The good news is that, Kubernetes already ships several models for these accessing patterns, for example,

  1. L7 model: named Ingress, supports accesing Services via layer 7, e.g. via HTTP API.
  2. L4 model: including externalIPs Service, LoadBalancer Service, supports accessing Services via L4, e.g. VIP+Port.

The bad news is: Kubernetes only provides these models, but the implementations are left to each vendor. For example, if you are using AWS, its ALB and ELB just corresponds to the L7 and L4 implementation, respectively.

For our on-premises clusters, we proposed a L4 solution with Cilium+BGP+ECMP. It’s essentially a L4LB, which provides VIPs that could be used by those externalIPs and LoadBalancer type Services in Kubernetes cluster:

Fig 2-4. L4LB solution with Cilium+BGP+ECMP [5]

Based on this L4 solution, we deployed istio ingress-gateway, which implements the L7 model. A typical traffic path:

Fig 2-5. Traffic path when accesing Service from outside the Kubernetes cluster [5]

We have a dedicated post for illustrating this, see [5].

3 Cloud native security

Cilium features two cutting edge functionalities:

  1. Networking: eBPF-based, flexible, dynamic, high performance.
  2. Security: CiliumNetworkPolicy as a superset of Kubernetes’s NetworkPolicy model, provides L3-L7 network policy enforcement.

As a big step, we are trying to carry out the security capabilities into our infrastructure.

3.1 Cilium Network Policy (CNP)

Let’s first take a simple example, have a glance at what a CiliumNetworkPolicy (CNP) looks like [6]:

apiVersion: ""
kind: CiliumNetworkPolicy
  name: "clustermesh-ingress-l4-policy"
  description: "demo: allow only employee to access protected-db"
      app: protected-db
  - toPorts:
    - ports:
      - port: "6379"
        protocol: TCP
      - matchLabels:
          app: employee

The above yaml says:

  1. Create a CNP, with the provided name and description.
  2. Enforce this CNP to endpoints (pods) that match label app=protected-db.
  3. Filter over the ingress (inbound) traffic of the matched endpoints (server side), allow only if
    • Protocols and ports each match TCP and 6379.
    • Traffic is from client endpoints which are labeled app:employee.

As can be seen, CNP is really flexible and easy to use. But to roll it out into real environments in enterprises, there may be considerable challenges.

3.2 Carry-out challenges

As an example, we think below challenges are not specific to us alone.


If all your applications run in Cilium, and all your to-be-secured applications converged to a single cluster (most public cloud vendors suggest one big Kubernetes cluster inside each region), then it’ll be fairly easy to rollout things.

But this assumption almost always proves to be false in the reality, especially in companies whose infrastructures have evolved from many many years ago. In other words, “neat” and well-orginazed infrastructures are ideal rather than real.

Hybrid infrastructures

The more bigger challenge for us is that, we still have so many non-Cilium or even non-Kubernetes clusters.

The reality we are facing is: applications scattered among Cilium-powered Kubernetes clusters, Neutron-powered Kubernetes clusters, OpenStack clusters, and bare metal clusters.

Although in the long run, Neutron-powered Kubernetes clusters will fade out, but OpenStack clusters as well as bare metal clusters will continue to live (although may gradually scale down), so we must consider them when planning.

3.3 Security solution design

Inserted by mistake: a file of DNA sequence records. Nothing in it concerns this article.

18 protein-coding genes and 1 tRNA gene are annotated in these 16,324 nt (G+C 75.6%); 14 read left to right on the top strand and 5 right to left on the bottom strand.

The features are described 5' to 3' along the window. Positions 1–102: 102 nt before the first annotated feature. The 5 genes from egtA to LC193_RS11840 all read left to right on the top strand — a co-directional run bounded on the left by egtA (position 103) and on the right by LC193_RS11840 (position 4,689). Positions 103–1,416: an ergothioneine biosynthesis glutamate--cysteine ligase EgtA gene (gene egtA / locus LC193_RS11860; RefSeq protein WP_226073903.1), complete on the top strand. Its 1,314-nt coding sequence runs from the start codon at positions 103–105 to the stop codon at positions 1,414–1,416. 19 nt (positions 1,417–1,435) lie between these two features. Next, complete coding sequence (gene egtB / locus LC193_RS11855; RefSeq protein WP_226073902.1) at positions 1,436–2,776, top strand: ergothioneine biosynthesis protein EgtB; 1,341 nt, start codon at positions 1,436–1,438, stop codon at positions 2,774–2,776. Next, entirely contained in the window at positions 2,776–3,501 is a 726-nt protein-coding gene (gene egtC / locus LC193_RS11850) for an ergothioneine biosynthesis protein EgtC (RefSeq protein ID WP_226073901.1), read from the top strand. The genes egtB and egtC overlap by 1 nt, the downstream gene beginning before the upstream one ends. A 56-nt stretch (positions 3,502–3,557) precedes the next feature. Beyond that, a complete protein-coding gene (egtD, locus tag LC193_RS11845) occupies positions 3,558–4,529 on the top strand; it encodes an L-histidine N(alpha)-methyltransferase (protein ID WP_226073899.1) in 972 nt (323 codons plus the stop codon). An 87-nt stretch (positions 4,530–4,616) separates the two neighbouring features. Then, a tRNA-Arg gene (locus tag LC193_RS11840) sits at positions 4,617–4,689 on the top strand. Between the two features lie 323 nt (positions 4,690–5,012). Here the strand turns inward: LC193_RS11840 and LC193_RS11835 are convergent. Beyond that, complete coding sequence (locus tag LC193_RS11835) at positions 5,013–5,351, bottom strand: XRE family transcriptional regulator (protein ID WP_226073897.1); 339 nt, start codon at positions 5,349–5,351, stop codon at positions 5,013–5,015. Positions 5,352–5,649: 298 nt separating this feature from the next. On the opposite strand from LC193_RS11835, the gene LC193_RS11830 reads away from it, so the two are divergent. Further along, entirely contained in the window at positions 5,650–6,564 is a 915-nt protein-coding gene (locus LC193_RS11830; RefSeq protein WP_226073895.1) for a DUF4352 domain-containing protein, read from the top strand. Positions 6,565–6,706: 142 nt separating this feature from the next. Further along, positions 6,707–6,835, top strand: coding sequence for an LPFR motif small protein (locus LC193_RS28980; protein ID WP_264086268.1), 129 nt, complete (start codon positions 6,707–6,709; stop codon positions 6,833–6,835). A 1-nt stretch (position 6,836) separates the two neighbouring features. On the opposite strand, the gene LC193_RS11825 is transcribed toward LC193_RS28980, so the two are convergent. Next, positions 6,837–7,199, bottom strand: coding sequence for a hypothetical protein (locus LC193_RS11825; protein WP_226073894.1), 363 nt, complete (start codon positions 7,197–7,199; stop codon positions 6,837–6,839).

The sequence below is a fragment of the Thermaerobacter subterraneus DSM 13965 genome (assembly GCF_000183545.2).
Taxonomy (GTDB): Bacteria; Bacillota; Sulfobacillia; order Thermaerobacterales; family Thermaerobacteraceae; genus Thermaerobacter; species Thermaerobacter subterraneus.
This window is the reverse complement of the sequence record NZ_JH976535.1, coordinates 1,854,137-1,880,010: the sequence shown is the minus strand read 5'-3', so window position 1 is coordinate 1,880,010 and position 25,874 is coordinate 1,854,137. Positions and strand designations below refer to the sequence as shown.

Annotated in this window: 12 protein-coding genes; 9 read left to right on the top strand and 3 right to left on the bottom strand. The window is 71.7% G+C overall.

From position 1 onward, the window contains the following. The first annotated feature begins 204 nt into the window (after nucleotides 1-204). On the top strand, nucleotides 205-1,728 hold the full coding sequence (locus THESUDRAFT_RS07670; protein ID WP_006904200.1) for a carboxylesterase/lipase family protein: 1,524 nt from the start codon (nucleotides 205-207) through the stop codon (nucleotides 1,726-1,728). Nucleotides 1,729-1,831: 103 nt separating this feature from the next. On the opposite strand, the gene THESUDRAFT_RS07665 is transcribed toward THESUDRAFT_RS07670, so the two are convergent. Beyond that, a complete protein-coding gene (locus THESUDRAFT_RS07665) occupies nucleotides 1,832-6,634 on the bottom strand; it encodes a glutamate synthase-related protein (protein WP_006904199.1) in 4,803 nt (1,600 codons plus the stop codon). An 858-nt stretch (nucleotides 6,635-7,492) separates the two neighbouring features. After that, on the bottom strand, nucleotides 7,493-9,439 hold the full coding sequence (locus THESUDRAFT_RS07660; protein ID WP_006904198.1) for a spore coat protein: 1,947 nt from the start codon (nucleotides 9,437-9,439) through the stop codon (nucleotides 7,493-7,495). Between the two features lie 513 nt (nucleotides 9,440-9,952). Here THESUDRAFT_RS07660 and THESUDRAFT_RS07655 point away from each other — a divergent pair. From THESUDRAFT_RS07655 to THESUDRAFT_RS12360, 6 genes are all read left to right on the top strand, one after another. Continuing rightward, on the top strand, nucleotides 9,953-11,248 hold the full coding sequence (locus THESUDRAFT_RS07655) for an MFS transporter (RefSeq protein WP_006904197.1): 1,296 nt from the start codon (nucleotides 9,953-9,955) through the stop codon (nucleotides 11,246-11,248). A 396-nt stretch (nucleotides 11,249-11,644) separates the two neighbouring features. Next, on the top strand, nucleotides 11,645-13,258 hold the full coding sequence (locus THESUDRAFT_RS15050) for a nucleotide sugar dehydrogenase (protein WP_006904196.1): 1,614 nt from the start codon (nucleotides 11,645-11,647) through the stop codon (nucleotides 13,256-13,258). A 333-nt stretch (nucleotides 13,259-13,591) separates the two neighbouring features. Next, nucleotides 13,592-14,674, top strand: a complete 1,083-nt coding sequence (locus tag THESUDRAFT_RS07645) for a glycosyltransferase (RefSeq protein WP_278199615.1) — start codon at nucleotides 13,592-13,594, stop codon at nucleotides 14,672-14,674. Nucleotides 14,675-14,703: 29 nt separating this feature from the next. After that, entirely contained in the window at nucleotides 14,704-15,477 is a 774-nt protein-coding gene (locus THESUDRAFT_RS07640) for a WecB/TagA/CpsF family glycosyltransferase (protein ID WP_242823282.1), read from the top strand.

The security solution we came up:

  1. Enforce CNP at only server side, clients could come from any cluster, any platform.

    This limits the scope and simplifies the overall design.

  2. Only consider (the server side) Cilium Pods at the first stage rollout of this solution.

    This is a good starting point, and we expect major part of our server side applications will be running in Cilium clusters.

The, the remaining question is: how to enforce network policy over clients that coming from outside of a cluster, or even outside of Cilium’s awareness? Our answer is:

  • First, group Cilium clusters into a ClusterMesh;
  • Then, “extend” ClusterMesh to make it be aware of external endpoints.

Each explained below.

3.3.1 Group Cilium clusters into ClusterMesh

Fig 3-1. Vanilla Cilium ClusterMesh [6]

ClusterMesh [7] is a multi-cluster solution provided by Cilium. This solves the multi-cluster problem if all applications are deployed as native Cilium endpoints (Pods).

Using ClusterMesh sounds to be straight forward, but actually it was not our first choice then. Several reasons:

  • First, regarding to some internal scenarios, we’ve considered developing an in-house component to synchronize metadata between Kubernetes clusters.
  • Besides, we haven’t seen any sharings which claimed that ClusterMesh got used at large scale.

3.3.2 Extend Cilium to perceive non-Cilium endpoints

Here, non-Cilium endpoints include Neutron-powered Pods, VMs, BMs.

Looking at the code, Cilium already has an abstraction for these endpoints, named external endpoints, but, this feature is currently lessly implemented and publicized.

Fig 3-2. Proposed security solution over hybrid infrastructures

As shown above, as an (community compatible) extension to Cilium, we developed a custom API suite, which allows specific owners to fed their instances’ metadata into Cilium cluster, the Cilium will perceive them as external endpoints. And more, we ensure that external points’ create/update/delete events will be timely notified to Cilium.

Combining 3.3.1 & 3.3.2, our extended ClusterMesh now possesses an entire view over our hybrid infrastructures, which is sufficient for enforcing network policy over all types of clients.

4 Conclusion

This post shares some of our recent processes on Cilium-based networking & security.


  1. Ctrip Network Architecture Evolution in the Cloud Computing Era
  2. First Step towards Cloud Native Networking.
  3. Cilium Doc: Using BIRD to run BGP
  4. Life of a Packet in Cilium: Discovering the Pod-to-Service Traffic Path and BPF Processing Logics
  5. L4LB for Kubernetes: Theory and Practice with Cilium+BGP+ECMP
  6. Cilium ClusterMesh: A Hands-on Guide
  7. Cilium Doc: clustermesh